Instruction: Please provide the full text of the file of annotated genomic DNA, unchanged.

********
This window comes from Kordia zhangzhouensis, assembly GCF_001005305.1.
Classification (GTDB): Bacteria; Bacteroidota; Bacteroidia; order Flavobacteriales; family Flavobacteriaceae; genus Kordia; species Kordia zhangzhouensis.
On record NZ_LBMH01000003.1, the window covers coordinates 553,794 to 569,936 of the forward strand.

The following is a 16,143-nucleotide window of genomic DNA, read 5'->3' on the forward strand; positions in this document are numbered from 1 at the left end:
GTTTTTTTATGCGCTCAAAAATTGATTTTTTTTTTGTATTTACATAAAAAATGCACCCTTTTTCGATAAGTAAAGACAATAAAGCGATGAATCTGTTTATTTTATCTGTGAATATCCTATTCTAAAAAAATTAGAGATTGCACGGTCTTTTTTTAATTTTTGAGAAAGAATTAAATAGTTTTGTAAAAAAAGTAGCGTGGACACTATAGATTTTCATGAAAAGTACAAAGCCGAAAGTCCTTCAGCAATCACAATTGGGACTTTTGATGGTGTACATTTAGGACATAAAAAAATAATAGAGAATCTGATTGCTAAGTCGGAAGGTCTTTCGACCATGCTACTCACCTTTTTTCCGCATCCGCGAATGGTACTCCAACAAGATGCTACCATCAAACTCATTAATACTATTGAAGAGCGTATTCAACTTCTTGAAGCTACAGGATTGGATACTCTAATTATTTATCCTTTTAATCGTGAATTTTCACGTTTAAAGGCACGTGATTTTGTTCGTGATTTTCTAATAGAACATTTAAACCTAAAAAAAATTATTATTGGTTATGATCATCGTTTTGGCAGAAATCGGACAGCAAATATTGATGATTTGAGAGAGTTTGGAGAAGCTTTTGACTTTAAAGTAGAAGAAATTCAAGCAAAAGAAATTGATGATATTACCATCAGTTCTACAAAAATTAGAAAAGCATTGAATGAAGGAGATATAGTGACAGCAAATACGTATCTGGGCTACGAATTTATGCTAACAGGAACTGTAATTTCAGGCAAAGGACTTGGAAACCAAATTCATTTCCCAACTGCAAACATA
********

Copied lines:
This window comes from Kordia zhangzhouensis, assembly GCF_001005305.1.
Classification (GTDB): Bacteria; Bacteroidota; Bacteroidia; order Flavobacteriales; family Flavobacteriaceae; genus Kordia; species Kordia zhangzhouensis.
On record NZ_LBMH01000003.1, the window covers coordinates 553,794 to 569,936 of the forward strand.

The following is a 16,143-nucleotide window of genomic DNA, read 5'->3' on the forward strand; positions in this document are numbered from 1 at the left end:
GTTTTTTTATGCGCTCAAAAATTGATTTTTTTTTTGTATTTACATAAAAAATGCACCCTTTTTCGATAAGTAAAGACAATAAAGCGATGAATCTGTTTATTTTATCTGTGAATATCCTATTCTAAAAAAATTAGAGATTGCACGGTCTTTTTTTAATTTTTGAGAAAGAATTAAATAGTTTTGTAAAAAAAGTAGCGTGGACACTATAGATTTTCATGAAAAGTACAAAGCCGAAAGTCCTTCAGCAATCACAATTGGGACTTTTGATGGTGTACATTTAGGACATAAAAAAATAATAGAGAATCTGATTGCTAAGTCGGAAGGTCTTTCGACCATGCTACTCACCTTTTTTCCGCATCCGCGAATGGTACTCCAACAAGATGCTACCATCAAACTCATTAATACTATTGAAGAGCGTATTCAACTTCTTGAAGCTACAGGATTGGATACTCTAATTATTTATCCTTTTAATCGTGAATTTTCACGTTTAAAGGCACGTGATTTTGTTCGTGATTTTCTAATAGAACATTTAAACCTAAAAAAAATTATTATTGGTTATGATCATCGTTTTGGCAGAAATCGGACAGCAAATATTGATGATTTGAGAGAGTTTGGAGAAGCTTTTGACTTTAAAGTAGAAGAAATTCAAGCAAAAGAAATTGATGATATTACCATCAGTTCTACAAAAATTAGAAAAGCATTGAATGAAGGAGATATAGTGACAGCAAATACGTATCTGGGCTACGAATTTATGCTAACAGGAACTGTAATTTCAGGCAAAGGACTTGGAAACCAAATTCATTTCCCAACTGCAAACATA